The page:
The benefits of skillfully predicting TYs and STYs for specific WNP locations up to 6 months before the start of the TY season are wide-reaching. This modelling has the potential to greatly assist governments, decision-makers, aid agencies, insurers/reinsurers and many others that have to make important decisions under uncertainty. Advance warning up to 6 months before the start of the TY season is particularly useful where above-average TY/STY activity is predicted and may enact a series of decisions that could potentially minimise the loss of life and reduce economic losses. The lead-time provided by the models presented in this study could also be used to underpin weather index insurance and/or parametric insurance solutions for the locations considered.

Data and model development

Tropical cyclone data and Outlook regions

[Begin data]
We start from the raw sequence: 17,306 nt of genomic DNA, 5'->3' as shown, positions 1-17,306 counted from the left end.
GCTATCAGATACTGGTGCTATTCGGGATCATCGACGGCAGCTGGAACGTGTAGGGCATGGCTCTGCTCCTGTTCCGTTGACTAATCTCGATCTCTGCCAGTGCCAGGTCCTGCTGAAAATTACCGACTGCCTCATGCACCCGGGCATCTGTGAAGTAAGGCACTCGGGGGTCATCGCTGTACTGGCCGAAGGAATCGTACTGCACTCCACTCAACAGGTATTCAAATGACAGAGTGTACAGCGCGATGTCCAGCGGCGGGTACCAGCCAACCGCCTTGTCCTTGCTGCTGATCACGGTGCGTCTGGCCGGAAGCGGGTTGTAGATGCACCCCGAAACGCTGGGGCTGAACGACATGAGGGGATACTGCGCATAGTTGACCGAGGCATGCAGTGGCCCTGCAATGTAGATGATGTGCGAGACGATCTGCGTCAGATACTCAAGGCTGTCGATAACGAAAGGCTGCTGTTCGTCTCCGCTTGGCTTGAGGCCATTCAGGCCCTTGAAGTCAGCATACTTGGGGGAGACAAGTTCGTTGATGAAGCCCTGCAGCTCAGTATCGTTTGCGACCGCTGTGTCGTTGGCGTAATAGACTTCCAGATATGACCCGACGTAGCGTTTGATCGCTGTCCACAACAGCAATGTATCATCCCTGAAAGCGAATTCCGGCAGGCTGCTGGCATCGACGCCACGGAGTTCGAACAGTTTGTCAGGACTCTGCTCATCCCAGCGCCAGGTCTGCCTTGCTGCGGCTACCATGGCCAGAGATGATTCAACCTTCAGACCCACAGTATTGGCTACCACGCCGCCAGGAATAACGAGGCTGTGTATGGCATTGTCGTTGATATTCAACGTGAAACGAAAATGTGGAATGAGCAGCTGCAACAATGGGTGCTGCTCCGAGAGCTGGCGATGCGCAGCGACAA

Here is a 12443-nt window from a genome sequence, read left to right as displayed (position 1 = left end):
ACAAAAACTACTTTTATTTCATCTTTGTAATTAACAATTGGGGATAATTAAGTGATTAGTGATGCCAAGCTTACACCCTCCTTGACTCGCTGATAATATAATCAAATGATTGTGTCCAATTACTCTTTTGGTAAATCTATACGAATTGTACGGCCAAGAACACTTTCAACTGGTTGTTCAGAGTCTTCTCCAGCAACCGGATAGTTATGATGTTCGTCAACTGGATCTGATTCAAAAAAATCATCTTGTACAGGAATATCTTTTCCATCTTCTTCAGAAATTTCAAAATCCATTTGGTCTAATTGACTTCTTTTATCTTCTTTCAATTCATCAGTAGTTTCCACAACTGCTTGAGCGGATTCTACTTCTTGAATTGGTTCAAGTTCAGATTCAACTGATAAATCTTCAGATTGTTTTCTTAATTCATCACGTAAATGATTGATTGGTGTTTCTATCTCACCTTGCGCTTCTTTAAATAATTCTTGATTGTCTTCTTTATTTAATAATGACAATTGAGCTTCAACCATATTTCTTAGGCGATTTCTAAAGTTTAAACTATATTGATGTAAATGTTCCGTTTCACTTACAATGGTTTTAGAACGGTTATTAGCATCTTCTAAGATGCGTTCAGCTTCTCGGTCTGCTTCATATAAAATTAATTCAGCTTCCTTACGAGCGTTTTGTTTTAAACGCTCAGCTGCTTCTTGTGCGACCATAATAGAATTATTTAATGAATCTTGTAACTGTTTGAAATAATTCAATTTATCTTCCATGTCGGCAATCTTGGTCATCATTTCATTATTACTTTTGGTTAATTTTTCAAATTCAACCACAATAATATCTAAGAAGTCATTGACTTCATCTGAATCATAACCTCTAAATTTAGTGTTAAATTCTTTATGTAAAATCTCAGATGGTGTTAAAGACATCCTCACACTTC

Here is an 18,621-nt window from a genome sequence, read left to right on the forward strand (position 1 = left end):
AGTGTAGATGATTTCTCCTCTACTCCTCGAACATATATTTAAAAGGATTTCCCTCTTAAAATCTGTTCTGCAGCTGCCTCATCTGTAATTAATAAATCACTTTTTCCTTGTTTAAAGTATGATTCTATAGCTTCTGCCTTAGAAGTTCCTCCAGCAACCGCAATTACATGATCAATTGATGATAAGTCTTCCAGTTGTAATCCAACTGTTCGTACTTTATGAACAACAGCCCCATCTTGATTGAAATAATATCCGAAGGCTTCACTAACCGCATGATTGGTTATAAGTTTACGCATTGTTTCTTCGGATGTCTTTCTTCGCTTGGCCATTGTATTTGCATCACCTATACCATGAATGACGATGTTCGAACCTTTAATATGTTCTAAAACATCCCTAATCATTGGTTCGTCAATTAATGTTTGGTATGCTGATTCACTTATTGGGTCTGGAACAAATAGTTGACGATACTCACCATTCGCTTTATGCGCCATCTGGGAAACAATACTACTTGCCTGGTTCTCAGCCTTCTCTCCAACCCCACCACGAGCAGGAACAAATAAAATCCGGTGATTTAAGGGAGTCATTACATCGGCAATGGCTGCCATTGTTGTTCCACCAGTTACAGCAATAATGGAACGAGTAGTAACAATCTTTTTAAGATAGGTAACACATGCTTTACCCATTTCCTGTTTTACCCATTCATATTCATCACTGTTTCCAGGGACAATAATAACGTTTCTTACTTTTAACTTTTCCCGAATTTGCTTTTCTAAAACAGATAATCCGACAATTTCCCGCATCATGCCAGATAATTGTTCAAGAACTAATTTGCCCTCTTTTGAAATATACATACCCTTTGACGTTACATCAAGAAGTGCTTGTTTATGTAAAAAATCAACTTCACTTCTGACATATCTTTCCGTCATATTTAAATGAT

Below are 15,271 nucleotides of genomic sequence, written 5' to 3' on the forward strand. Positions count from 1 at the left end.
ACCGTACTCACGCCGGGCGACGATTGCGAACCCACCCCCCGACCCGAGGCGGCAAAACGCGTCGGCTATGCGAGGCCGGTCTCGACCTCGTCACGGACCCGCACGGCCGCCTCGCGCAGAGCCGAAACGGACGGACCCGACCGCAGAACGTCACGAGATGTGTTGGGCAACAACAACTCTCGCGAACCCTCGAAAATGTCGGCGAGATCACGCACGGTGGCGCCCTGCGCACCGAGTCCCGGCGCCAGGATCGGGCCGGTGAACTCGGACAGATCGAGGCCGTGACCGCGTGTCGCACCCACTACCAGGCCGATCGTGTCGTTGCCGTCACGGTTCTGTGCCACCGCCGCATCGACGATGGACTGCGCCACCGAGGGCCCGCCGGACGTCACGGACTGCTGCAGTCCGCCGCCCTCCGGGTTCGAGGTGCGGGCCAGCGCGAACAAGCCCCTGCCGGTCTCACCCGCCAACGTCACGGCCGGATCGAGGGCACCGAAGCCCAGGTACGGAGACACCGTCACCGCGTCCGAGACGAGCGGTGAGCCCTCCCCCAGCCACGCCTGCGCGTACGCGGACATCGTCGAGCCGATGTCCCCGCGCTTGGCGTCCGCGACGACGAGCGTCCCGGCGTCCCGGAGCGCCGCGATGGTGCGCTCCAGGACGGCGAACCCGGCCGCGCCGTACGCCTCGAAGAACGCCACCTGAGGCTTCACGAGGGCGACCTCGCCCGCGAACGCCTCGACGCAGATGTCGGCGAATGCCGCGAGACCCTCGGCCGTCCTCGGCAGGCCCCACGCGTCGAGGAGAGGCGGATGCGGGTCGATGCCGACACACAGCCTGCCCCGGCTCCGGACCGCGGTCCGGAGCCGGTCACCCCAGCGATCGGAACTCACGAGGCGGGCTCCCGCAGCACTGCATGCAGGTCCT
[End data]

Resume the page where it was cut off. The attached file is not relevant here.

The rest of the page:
This study uses TC best-track data from the International Best-Track Archive for Climate Stewardship (IBTrACSv4)54 for the Western North Pacific (WNP; Equator-60° N, 100° E–180°). The following three intensity categories55 are applied to IBTrACS: Tropical storm/depression (TSTD) with maximum sustained winds < 64 kt, Typhoon (TY) with maximum sustained winds ≥ 64 kt and < 114 kt (Category 1–3 on the Saffir-Simpson Hurricane Wind Scale) and Super Typhoon (STY) with maximum sustained winds ≥ 114 kt (Category 4 and 5 on the Saffir-Simpson Hurricane Wind Scale). The study period extends between 1987 and 2020. TC data pre-1987 was not considered due to a lack of in situ aircraft reconnaissance before this time56, resulting in inconsistent intensity estimates. This analysis does not account for interbasin differences in defining the intensity of TY and STY events and uses the definitions are outlined above.